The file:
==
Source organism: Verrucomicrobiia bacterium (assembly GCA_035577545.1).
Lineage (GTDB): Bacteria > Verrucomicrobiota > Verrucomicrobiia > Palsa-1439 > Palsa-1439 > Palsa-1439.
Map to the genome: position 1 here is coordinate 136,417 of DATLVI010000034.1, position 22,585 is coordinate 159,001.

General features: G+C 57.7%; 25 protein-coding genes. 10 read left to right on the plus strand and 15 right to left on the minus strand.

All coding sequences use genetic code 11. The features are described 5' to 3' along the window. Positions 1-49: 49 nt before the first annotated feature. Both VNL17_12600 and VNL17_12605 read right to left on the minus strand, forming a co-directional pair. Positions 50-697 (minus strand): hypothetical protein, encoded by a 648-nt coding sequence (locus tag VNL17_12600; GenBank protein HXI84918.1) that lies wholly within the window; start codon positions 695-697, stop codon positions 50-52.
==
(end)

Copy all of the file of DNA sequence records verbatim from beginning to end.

Source organism: Verrucomicrobiia bacterium (assembly GCA_035577545.1).
Lineage (GTDB): Bacteria > Verrucomicrobiota > Verrucomicrobiia > Palsa-1439 > Palsa-1439 > Palsa-1439.
Map to the genome: position 1 here is coordinate 136,417 of DATLVI010000034.1, position 22,585 is coordinate 159,001.

General features: G+C 57.7%; 25 protein-coding genes. 10 read left to right on the plus strand and 15 right to left on the minus strand.

All coding sequences use genetic code 11. The features are described 5' to 3' along the window. Positions 1-49: 49 nt before the first annotated feature. Both VNL17_12600 and VNL17_12605 read right to left on the minus strand, forming a co-directional pair. Positions 50-697 (minus strand): hypothetical protein, encoded by a 648-nt coding sequence (locus tag VNL17_12600; GenBank protein HXI84918.1) that lies wholly within the window; start codon positions 695-697, stop codon positions 50-52.